OLIVER Dunn usually only takes his cochlear implant out at night but that will change in the next few weeks.
It’s all in the name of preparation for the Warrnambool Lawn Tennis Club member, who will contest the 2012 Australian Deaf Games in Geelong.
The 16-year-old has been profoundly deaf since he was two due to meningitis and since then, he has worn a cochlear implant.
But as a participant of the deaf games, he is required to play without it, which means he will be doing just that in the lead-up to the event.
“I played without it on Saturday and I played pretty well,” he said.
“I’ll have to practice without it more.”
Oliver, who cannot hear anything without his implant, was excited about making his debut at the Australian Deaf Games, which will be held from January 14 to 21.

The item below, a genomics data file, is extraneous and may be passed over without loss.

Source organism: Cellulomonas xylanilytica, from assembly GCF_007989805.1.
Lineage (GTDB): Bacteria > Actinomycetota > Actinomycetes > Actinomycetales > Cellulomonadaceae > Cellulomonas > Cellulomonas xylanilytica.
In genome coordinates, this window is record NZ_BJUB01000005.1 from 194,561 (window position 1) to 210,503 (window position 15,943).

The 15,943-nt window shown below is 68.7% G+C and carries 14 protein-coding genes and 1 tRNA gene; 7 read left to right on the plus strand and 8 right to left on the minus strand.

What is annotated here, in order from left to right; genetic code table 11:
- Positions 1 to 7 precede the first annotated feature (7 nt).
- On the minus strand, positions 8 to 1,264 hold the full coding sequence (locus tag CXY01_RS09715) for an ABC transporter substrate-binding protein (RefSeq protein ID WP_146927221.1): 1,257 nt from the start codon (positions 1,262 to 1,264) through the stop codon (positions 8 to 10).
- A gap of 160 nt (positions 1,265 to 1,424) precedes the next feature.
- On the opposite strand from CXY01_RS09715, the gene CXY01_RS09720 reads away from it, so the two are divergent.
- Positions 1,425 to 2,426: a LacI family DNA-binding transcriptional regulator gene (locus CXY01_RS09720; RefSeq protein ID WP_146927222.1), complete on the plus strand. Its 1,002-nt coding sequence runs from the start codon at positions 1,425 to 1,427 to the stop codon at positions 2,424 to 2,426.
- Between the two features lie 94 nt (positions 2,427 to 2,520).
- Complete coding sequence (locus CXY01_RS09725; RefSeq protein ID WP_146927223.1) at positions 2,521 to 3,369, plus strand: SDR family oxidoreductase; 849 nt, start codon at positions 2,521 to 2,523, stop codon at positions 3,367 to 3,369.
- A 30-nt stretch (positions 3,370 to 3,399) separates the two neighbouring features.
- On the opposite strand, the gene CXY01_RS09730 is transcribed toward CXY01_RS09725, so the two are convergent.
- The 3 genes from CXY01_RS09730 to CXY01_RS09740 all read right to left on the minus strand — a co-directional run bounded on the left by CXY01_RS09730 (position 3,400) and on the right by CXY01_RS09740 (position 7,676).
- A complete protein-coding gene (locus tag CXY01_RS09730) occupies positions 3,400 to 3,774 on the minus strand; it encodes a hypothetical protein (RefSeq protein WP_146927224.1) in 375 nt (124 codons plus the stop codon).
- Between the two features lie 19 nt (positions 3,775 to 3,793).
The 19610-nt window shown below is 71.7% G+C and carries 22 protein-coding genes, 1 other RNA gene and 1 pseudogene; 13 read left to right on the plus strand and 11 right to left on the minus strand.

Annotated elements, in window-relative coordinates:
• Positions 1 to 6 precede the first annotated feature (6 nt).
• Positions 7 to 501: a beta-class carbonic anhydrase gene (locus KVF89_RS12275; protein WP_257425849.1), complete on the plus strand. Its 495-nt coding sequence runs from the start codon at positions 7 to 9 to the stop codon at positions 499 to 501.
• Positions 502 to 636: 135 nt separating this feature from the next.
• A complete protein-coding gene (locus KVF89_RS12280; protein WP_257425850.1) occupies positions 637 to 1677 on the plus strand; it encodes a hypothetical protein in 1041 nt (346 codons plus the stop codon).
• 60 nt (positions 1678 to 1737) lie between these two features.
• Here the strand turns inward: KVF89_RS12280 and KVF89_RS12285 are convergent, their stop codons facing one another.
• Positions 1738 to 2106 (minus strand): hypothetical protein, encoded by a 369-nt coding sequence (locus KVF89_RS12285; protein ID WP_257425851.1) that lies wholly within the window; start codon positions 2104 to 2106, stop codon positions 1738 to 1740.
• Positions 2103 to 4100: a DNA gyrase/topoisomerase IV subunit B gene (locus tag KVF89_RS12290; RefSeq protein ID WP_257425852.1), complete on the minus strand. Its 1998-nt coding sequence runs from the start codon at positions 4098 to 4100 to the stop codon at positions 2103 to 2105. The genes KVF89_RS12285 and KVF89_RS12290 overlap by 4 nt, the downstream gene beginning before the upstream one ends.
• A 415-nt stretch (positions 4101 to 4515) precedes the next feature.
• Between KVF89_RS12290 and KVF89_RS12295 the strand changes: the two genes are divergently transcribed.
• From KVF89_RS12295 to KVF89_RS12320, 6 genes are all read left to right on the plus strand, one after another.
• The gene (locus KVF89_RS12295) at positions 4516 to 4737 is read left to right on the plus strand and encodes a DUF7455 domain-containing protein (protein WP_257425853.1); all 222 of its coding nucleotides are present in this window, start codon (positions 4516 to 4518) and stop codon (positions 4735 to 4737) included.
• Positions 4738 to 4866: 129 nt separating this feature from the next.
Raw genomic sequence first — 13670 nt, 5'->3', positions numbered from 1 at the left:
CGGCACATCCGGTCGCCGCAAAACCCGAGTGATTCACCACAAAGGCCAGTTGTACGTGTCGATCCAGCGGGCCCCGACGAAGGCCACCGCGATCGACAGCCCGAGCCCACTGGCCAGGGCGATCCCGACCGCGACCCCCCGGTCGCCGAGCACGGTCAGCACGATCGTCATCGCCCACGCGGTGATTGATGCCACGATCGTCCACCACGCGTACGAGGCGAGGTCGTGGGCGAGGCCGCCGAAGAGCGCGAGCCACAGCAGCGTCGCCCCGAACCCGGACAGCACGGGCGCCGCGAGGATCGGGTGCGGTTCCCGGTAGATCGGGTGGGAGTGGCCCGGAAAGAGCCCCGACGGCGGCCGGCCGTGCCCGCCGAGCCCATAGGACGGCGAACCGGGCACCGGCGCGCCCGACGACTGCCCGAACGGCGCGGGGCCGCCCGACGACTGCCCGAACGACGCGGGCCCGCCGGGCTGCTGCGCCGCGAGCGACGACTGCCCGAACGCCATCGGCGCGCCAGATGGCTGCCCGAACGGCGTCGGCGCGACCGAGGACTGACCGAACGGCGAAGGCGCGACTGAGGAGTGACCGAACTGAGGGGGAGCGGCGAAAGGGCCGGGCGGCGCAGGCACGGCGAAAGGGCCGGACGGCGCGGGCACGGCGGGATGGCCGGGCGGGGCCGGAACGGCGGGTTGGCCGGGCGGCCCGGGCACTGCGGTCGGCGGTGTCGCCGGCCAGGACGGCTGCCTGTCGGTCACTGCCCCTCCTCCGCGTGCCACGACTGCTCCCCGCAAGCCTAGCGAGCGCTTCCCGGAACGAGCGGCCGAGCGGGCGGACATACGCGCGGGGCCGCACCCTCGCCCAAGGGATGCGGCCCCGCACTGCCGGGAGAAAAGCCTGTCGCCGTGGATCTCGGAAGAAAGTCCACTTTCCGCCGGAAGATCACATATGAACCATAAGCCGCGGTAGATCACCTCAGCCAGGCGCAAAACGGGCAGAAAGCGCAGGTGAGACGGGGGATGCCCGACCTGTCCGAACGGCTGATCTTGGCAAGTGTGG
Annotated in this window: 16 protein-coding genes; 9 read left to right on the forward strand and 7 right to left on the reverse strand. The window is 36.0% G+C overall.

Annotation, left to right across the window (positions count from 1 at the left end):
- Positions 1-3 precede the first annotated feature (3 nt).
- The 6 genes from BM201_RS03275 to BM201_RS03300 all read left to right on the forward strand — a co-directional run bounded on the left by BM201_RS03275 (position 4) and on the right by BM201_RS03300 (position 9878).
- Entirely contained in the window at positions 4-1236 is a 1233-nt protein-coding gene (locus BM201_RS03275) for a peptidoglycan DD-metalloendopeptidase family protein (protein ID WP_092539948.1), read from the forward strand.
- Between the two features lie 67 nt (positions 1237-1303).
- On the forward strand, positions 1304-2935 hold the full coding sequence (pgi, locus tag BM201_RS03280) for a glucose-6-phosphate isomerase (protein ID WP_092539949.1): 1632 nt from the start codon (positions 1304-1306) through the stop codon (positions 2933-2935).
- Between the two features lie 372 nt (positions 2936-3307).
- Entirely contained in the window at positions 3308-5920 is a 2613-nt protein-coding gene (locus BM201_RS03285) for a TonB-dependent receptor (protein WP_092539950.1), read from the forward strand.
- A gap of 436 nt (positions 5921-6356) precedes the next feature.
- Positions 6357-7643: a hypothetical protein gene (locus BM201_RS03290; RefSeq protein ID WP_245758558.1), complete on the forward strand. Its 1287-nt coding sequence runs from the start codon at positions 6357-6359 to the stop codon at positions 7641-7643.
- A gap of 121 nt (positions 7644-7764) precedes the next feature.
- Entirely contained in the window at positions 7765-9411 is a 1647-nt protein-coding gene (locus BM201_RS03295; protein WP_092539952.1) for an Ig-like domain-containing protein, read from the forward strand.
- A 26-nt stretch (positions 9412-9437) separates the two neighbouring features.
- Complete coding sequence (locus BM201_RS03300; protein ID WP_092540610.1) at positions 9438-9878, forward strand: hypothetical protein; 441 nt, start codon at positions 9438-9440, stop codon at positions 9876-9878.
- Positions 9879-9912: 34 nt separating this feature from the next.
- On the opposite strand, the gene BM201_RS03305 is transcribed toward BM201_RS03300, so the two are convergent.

“I want to get some experience and I want to know how others play and how good they are,” he said. “It will be good to have a go.”
With the games being his maiden major deaf event, he will use them to weigh up whether to compete in more Deaf Sports Australia (DSA) events in the future.
DSA has kept an eye on Oliver’s progress since making contact with him about three years ago.
A promising performance at a points tournament in Bairnsdale has potentially led to him being selected to represent Victoria at the games.
Oliver is coached by Warrnambool’s Matt Moloney and has played pennant since he was 10.
His tennis schedule includes junior and senior competitions locally.
The Australian Deaf Games are the pinnacle of deaf sporting events in Australia, welcoming more than 15 sports ranging from beach volleyball to touch football.
The 2012 games mark the first time in 29 years the event has been held in Victoria, while Geelong is taking on hosting duties for the first time.
The event is held every four years.